12. Robert De Niro turned down the role of Harry Lime in "Home Alone."
As did Jon Lovitz. Then Joe Pesci swept in and made the part his own. Bonus fun fact: The character is a slight homage to Orson Welles. (It was the name of Welles's character in Carol Reed's "The Third Man.")
13. Joe Pesci got all method on Macaulay Culkin in "Home Alone."
In order to get the most authentic performance possible, Joe Pesci did his best to avoid Macaulay Culkin on the set so that the young actor would indeed be afraid of him. And no one would blame the young actor for being a bit petrified, as he still bears the physical scar from one accidental altercation. "In the first "Home Alone," they hung me up on a coat hook, and Pesci says, 'I'm gonna bite all your fingers off, one at a time,'" Culkin recalled to Rule Forty Two. "And during one of the rehearsals, he bit me, and it broke the skin."
14. Joe Pesci wasn't used making a "family-friendly" movie like "Home Alone."
Considering that Pesci's best known for playing the heavy in movies like "Raging Bull," "Goodfellas," and "Casino," it's understandable that he wasn't quite used to the whole family-friendly atmosphere on the set of "Home Alone" — and dropped a few f-bombs as a result of that. Columbus tried to curb Pesci's four-letter-word tendency by suggesting he use the word "fridge" instead.
15. Daniel Stern had a four-letter word slip-up on the "Home Alone" set, too.
And it wasn't cut out of the film. He utters the word "s***" when attempting to retrieve his shoe through the doggie door (look for it at the 55:27 mark on the DVD).
16. In real life, Harry and Marv may not have survived Kevin's brutal attack in "Home Alone."
BB gun shots to the forehead and groin? A steaming hot iron and can of paint to the face? A flaming blowtorch to the scalp? The Wet Bandits endure an awful lot of violence at the hands of a single eight-year-old. So much so that neither one of them should have been walking — let alone conscious — by the end of the night. In 2012, Dr. Ryan St. Clair diagnosed the likely outcome of their injuries for "The Week." While a read-through of the entire article is well worth your time, here are a few of the highlights: That iron should have caused a "blowout fracture," leading to "serious disfigurement and debilitating double vision if not repaired properly." And the blowtorch? According to Dr. St. Clair, "The skin and bone tissue on Harry's skull will be so damaged and rotted that his skull bone is essentially dying and will likely require a transplant."
17. The ornaments that Marv steps on in "Home Alone" would cause the least amount of damage.
"Walking on ornaments seems pretty insignificant compared to everything else we've seen so far," said Dr. St. Clair. "If I was Marv, I'd be more concerned about my facial fractures." Fortunately, the "glass" ornaments in question were actually made of candy. (But just to be on the safe side, Stern wore rubber feet for his barefoot scenes.)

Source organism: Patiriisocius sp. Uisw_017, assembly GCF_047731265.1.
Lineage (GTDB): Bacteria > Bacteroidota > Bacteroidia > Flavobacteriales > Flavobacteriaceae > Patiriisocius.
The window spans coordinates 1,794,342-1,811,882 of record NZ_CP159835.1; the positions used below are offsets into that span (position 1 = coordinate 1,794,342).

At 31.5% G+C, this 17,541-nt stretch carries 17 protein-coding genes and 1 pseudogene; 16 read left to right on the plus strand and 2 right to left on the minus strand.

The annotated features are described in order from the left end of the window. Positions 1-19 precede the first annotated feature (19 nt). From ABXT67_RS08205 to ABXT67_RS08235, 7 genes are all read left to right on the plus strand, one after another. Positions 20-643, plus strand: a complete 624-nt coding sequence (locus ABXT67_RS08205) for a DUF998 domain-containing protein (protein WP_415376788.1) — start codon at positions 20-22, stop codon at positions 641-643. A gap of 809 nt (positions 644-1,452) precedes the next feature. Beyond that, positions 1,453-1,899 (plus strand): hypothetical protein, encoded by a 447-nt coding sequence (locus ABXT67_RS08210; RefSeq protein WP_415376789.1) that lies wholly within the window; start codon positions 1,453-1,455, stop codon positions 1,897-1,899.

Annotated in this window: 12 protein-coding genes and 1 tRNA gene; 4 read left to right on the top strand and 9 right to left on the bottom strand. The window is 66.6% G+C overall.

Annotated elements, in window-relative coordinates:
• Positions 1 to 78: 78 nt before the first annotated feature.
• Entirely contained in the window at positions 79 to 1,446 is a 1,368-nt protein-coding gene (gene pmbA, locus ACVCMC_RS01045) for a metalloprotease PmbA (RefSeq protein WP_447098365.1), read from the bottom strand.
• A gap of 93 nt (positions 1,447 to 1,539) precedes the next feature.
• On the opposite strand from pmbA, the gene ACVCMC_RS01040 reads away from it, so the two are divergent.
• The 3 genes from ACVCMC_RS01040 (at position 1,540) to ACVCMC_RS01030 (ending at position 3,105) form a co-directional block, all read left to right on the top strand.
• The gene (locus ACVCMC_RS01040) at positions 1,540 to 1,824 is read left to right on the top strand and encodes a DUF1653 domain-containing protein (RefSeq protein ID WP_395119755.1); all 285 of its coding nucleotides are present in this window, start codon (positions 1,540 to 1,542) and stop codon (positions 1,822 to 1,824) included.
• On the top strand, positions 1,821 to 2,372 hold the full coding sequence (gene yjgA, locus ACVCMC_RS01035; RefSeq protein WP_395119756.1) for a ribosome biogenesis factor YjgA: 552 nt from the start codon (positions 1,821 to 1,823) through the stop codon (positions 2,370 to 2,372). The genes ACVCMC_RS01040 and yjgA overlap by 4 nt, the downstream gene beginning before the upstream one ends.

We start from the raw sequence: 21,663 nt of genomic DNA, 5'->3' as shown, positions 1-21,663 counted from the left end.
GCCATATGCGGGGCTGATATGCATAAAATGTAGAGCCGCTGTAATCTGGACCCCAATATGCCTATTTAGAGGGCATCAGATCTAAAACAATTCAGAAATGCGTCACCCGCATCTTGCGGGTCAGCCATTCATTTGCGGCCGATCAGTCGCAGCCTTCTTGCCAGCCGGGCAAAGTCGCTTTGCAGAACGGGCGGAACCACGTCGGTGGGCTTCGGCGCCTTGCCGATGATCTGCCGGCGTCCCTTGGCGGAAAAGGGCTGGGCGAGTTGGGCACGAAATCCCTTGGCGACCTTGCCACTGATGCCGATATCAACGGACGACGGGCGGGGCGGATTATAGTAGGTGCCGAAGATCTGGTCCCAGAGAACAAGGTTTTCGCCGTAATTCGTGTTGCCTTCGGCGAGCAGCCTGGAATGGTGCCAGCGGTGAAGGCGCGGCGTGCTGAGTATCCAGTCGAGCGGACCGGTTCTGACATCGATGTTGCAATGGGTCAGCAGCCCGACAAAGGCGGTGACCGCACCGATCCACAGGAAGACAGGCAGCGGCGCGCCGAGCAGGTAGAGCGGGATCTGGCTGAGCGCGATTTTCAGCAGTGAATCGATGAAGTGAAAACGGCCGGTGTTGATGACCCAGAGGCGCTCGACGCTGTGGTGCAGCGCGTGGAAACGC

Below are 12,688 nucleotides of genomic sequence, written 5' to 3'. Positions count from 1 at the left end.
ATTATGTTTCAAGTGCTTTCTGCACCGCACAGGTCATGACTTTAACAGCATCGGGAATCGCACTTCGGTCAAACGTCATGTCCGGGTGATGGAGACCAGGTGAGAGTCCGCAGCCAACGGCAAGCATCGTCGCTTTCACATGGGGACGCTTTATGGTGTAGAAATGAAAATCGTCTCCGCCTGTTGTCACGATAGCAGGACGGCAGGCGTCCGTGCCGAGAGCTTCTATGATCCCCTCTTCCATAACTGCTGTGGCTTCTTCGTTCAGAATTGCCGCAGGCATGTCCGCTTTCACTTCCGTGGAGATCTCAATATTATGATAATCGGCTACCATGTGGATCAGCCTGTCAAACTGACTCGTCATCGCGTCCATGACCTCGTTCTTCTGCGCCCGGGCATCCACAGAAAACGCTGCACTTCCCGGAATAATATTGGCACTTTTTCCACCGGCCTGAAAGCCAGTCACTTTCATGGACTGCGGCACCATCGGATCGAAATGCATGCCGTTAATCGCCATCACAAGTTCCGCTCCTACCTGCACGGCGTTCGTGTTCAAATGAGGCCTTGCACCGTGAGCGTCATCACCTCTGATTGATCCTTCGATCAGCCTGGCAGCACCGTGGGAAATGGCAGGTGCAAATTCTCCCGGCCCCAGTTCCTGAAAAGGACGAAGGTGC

18. The tarantula on Stern's face? Yep, that was real.
At one point, Kevin places a tarantula on Marv's face. And it was indeed a real spider (Daniel Stern agreed to let it happen — but he'd only allow for one take). What wasn't real? That blood-curdling scream. In order to not frighten the spider, Stern had to mime the scream and have the sound dubbed in later.
19. John Candy wrapped his filming on "Home Alone" in one day.
But what a long day it was: Twenty-three hours to be exact. John Candy was a regular in many of John Hughes's movies, and Gus Polinski — the polka-playing nice guy he plays in "Home Alone" — was inspired by his character in "Planes, Trains & Automobiles."
20. Kevin's older sister is a Judo champ.
Two years after appearing in "Home Alone," Hillary Wolf — who played Kevin's older sister Megan — landed the lead in Joan Micklin Silver's "Big Girls Don't Cry . . . They Get Even." She also appeared in "Home Alone 2," but hasn't been seen on the big screen since. But there's a good reason for her absence: In 1996 and 2000, she was a member of the Summer Olympic Judo team for the U.S.
21. Don't bother trying to get your hands on a copy of "Angels with Filthy Souls."
The Jimmy Cagney-like gangster movie that Kevin channels as his inspiration throughout "Home Alone"? Don't bother searching for it on eBay. It's not real. Nor is its sequel, "Angels With Even Filthier Souls," which is featured in "Home Alone 2."
22. Old man Marley wasn't in the original screenplay.
Kevin's allegedly scary neighbor, who eventually teaches him the importance of family, wasn't a character in the original script. He was added at the suggestion of Columbus, who thought the film could do with a stronger dose of sentimentality.
23. The lyric opera of Chicago benefited from the movie's snowfall.
— Lyric Opera Chicago (@LyricOpera) December 17, 2014
When filming of "Home Alone" wrapped, the production donated some of the artificial snow they had created (the stuff made from wax and plastic) to the Lyric Opera of Chicago. It has since been used in a number of their productions.
24. Marv was supposed to have gotten a spinoff.
Greg Beeman's 1995 film "Bushwhacked," which stars Daniel Stern as a delivery guy on the run after being framed for murder, was originally intended to be a spinoff of "Home Alone." The storyline would have been essentially the same: After giving up a life of crime, Marv would have been framed for the same murder.
25. If you believe that Elvis is still alive, then you might believe that he is in "Home Alone."
No hit movie would be complete without a great little conspiracy theory. And in the case of "Home Alone," it's that Elvis Presley — who (allegedly?) died in 1977 — makes a cameo in the film. Yes, that's right. The King is alive and well. And making a living as a Hollywood extra.
A version of this story ran in 2018; it has been updated for 2021.